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Deep Skin Cleansing – Tips and Advice

Updated on March 12, 2011

Cleansing can be taken one step further with treatments that harness the skin-purifying powers of various types of clay and mud.

Porcelain Finish

The clarifying properties of clay have been recognised for centuries. Each type of clay has a slightly different effect on the skin depending on its composition of minerals and plant-derived nutrients. Yet all share the same remarkable powers of absorption.

Every clay particle carries a slight negative charge and, like a magnet, attracts the positively charged impurities found both on the surface of the skin and within the body. Applied to the skin, clay literally vacuums stale oil and cellular debris from the pores. This oil and debris is responsible for blackheads and creates condi­tions conducive to spots. These earthy powders form the basis of many professional face and body masks.

The clays most frequently used in deep-cleansing masks are kaolin, green clay and fuller's earth. Green clay has healing and slightly anti­septic qualities which makes it useful for treating congested and problem skins. It has a rebalanc­ing action so helping to normalise an oily skin while softening and revitalising a dry one.

Fuller's earth is so effective at absorbing toxins and impurities that it is used to treat the victims of radiation exposure.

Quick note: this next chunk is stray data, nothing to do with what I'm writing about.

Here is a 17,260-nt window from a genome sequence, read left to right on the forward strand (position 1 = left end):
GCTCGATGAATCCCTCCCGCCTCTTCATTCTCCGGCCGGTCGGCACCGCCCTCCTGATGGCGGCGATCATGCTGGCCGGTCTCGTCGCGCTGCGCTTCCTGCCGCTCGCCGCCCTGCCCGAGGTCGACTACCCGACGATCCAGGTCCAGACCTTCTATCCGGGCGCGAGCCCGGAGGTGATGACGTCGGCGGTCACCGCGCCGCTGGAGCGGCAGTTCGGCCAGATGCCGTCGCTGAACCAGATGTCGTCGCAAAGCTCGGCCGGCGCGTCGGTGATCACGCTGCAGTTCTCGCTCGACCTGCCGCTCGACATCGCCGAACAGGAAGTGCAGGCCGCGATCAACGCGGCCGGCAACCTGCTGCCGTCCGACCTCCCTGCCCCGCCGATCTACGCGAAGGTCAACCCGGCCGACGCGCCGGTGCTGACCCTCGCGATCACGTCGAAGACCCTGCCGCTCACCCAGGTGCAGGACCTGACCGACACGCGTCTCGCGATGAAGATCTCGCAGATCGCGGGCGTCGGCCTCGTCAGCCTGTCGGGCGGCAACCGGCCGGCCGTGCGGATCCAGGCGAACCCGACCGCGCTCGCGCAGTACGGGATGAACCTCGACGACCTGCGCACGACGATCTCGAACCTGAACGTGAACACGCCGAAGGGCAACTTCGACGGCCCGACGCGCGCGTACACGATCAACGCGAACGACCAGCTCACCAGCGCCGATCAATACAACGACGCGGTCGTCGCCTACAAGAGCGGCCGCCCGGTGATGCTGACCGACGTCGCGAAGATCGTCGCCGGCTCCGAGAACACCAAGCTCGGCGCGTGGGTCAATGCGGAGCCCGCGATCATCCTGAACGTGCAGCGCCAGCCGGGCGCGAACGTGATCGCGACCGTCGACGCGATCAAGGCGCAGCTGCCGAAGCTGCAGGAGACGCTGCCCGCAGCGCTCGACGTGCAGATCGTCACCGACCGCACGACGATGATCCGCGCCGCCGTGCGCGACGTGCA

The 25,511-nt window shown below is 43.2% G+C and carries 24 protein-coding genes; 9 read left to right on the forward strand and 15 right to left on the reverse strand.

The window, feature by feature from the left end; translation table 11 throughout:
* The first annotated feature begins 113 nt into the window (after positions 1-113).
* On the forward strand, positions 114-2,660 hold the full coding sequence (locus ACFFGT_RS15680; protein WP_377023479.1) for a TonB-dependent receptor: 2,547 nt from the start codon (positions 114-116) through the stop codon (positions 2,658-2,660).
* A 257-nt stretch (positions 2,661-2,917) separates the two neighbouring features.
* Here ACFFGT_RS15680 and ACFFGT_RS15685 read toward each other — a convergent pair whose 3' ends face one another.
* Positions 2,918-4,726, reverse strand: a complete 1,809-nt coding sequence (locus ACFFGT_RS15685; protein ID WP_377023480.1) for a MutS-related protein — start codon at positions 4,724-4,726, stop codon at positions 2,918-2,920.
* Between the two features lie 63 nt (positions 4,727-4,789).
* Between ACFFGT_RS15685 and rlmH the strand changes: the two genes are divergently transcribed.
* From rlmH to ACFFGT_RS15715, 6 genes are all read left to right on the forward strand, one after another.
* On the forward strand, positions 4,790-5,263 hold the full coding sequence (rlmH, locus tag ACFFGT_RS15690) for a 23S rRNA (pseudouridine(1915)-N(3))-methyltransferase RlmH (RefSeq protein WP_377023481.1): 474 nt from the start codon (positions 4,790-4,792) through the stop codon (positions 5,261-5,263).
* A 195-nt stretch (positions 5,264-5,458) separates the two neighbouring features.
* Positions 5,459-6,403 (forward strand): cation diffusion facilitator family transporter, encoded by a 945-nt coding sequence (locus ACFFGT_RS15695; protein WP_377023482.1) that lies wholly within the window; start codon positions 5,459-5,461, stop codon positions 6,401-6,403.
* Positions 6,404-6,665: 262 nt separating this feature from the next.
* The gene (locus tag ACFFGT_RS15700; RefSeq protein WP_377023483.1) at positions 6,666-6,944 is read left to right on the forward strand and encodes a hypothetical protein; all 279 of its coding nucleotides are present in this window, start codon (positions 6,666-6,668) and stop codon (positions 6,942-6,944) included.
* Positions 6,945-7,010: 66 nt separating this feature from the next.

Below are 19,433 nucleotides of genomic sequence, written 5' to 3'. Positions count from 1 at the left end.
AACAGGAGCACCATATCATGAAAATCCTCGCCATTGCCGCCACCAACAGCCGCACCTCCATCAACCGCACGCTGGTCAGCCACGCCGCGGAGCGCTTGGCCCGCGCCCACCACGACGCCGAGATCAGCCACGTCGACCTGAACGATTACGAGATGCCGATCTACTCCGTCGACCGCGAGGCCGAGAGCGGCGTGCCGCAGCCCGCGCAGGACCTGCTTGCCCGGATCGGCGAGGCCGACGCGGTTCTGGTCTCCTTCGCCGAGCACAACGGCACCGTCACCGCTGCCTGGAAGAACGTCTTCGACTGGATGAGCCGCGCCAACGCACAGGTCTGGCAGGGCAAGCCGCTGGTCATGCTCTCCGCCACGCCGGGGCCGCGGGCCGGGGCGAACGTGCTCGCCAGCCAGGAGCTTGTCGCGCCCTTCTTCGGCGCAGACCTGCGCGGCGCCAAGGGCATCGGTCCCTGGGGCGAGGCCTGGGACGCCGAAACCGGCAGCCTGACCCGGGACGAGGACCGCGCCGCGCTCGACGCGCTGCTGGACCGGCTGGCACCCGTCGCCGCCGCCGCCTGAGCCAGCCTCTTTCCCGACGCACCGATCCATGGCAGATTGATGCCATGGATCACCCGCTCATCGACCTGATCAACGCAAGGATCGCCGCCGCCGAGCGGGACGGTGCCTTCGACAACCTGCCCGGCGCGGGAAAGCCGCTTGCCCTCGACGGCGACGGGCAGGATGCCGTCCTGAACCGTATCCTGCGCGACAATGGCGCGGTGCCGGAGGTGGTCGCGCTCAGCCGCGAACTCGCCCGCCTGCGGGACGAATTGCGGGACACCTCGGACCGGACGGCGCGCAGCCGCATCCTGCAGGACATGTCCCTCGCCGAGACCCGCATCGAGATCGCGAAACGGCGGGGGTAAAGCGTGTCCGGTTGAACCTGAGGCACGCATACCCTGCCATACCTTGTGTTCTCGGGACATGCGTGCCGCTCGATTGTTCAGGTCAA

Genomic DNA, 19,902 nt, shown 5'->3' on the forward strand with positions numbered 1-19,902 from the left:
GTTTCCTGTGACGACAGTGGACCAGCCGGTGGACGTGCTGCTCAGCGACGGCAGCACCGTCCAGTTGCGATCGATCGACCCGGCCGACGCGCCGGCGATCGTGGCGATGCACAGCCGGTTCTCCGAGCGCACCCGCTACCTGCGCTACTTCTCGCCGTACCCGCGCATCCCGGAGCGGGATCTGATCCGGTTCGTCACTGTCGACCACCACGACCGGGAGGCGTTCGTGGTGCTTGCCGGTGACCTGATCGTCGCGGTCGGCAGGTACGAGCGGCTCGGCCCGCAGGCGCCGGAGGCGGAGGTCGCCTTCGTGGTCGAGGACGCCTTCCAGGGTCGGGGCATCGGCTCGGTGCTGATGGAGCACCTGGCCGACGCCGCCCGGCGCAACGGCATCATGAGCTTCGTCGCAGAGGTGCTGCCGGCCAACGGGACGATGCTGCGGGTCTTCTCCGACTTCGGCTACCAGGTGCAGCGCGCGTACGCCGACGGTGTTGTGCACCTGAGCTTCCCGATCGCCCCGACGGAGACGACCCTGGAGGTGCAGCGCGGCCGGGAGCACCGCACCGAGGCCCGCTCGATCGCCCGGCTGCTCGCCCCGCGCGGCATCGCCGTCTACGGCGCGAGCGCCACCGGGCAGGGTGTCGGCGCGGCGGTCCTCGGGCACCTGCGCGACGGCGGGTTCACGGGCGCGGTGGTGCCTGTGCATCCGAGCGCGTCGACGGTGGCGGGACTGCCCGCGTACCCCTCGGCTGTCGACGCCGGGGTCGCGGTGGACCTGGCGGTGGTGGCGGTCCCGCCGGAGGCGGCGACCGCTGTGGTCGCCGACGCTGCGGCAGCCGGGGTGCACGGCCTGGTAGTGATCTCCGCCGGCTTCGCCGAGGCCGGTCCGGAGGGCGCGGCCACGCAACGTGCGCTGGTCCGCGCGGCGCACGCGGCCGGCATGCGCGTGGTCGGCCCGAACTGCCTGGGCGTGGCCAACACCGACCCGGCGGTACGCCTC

Ingredients such as honey, oils and essential oils can be added to these clays to make masks that are tailored to your skin's particular needs.

Glorious Mud

Mud packs are a popular deep-cleansing treat­ment. Many of the oldest spas around the world were established at places renowned for their unique therapeutic muds. These include the 'fango' found at certain natural springs in Italy, the mineral-rich mud collected from the Dead Sea, and moor, a peat rich in healing herbs and plants from Austria.

Mud masks also generate an inner warmth that promotes perspiration. As toxins are drawn out through the skin, they become absorbed by the drying mud.

These muds are sometimes blended with oils and plant essences to make a warm paste which is then smeared over the skin. The body is usually wrapped in foil or a sort of clingfilm to seal in the heat and promote sweating. These kind of treatments may be done at home. They are messy, however, and you may need a little assistance and a shower close at hand.

A Clean Sweep

  • Wiping away your cleansing milk or cream with a finely textured muslin cloth may provide all the buffing a dry or sensitive skin needs.
  • For the gentlest exfoliation of all try smearing a teaspoon of clear honey over your face, then patting lightly and rapidly with the fingertips all over your face for about 5 minutes. The old cells stick to the honey and patting lifts them away while helping to plump up the cells underneath. Rinse off with warm water and pat dry, then spray with the refresher of your choice.


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  • swedal profile imageAUTHOR


    7 years ago from Colorado

    Glad you liked it Multiman

  • profile image


    7 years ago

    Nice article


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